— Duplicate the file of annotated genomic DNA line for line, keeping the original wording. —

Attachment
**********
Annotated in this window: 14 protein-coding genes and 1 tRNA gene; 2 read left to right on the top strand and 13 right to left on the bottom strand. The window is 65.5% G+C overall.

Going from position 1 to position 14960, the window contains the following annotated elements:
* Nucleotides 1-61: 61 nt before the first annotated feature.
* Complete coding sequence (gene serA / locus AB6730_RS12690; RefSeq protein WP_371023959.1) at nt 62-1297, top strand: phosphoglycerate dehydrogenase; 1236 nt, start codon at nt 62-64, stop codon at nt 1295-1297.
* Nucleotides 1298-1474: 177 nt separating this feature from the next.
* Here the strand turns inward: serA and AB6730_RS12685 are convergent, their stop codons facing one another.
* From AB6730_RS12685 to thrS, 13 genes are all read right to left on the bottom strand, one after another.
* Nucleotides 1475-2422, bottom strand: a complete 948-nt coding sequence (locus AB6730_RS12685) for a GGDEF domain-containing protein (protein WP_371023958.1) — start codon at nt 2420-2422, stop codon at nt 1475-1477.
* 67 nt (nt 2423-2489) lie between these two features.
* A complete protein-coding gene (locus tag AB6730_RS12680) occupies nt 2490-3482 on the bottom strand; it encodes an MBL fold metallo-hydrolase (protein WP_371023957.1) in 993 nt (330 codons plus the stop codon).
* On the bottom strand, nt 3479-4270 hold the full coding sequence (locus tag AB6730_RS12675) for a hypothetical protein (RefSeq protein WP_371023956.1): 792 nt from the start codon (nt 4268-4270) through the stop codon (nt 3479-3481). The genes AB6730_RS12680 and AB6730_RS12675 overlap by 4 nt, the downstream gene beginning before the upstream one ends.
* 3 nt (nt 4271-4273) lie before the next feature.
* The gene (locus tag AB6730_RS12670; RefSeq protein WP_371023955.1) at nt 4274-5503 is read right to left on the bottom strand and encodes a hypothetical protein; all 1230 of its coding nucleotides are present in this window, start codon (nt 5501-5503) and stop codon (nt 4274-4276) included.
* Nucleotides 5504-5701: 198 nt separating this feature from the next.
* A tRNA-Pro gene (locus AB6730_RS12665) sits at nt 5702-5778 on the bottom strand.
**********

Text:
Annotated in this window: 14 protein-coding genes and 1 tRNA gene; 2 read left to right on the top strand and 13 right to left on the bottom strand. The window is 65.5% G+C overall.

Going from position 1 to position 14960, the window contains the following annotated elements:
* Nucleotides 1-61: 61 nt before the first annotated feature.
* Complete coding sequence (gene serA / locus AB6730_RS12690; RefSeq protein WP_371023959.1) at nt 62-1297, top strand: phosphoglycerate dehydrogenase; 1236 nt, start codon at nt 62-64, stop codon at nt 1295-1297.
* Nucleotides 1298-1474: 177 nt separating this feature from the next.
* Here the strand turns inward: serA and AB6730_RS12685 are convergent, their stop codons facing one another.
* From AB6730_RS12685 to thrS, 13 genes are all read right to left on the bottom strand, one after another.
* Nucleotides 1475-2422, bottom strand: a complete 948-nt coding sequence (locus AB6730_RS12685) for a GGDEF domain-containing protein (protein WP_371023958.1) — start codon at nt 2420-2422, stop codon at nt 1475-1477.
* 67 nt (nt 2423-2489) lie between these two features.
* A complete protein-coding gene (locus tag AB6730_RS12680) occupies nt 2490-3482 on the bottom strand; it encodes an MBL fold metallo-hydrolase (protein WP_371023957.1) in 993 nt (330 codons plus the stop codon).
* On the bottom strand, nt 3479-4270 hold the full coding sequence (locus tag AB6730_RS12675) for a hypothetical protein (RefSeq protein WP_371023956.1): 792 nt from the start codon (nt 4268-4270) through the stop codon (nt 3479-3481). The genes AB6730_RS12680 and AB6730_RS12675 overlap by 4 nt, the downstream gene beginning before the upstream one ends.
* 3 nt (nt 4271-4273) lie before the next feature.
* The gene (locus tag AB6730_RS12670; RefSeq protein WP_371023955.1) at nt 4274-5503 is read right to left on the bottom strand and encodes a hypothetical protein; all 1230 of its coding nucleotides are present in this window, start codon (nt 5501-5503) and stop codon (nt 4274-4276) included.
* Nucleotides 5504-5701: 198 nt separating this feature from the next.
* A tRNA-Pro gene (locus AB6730_RS12665) sits at nt 5702-5778 on the bottom strand.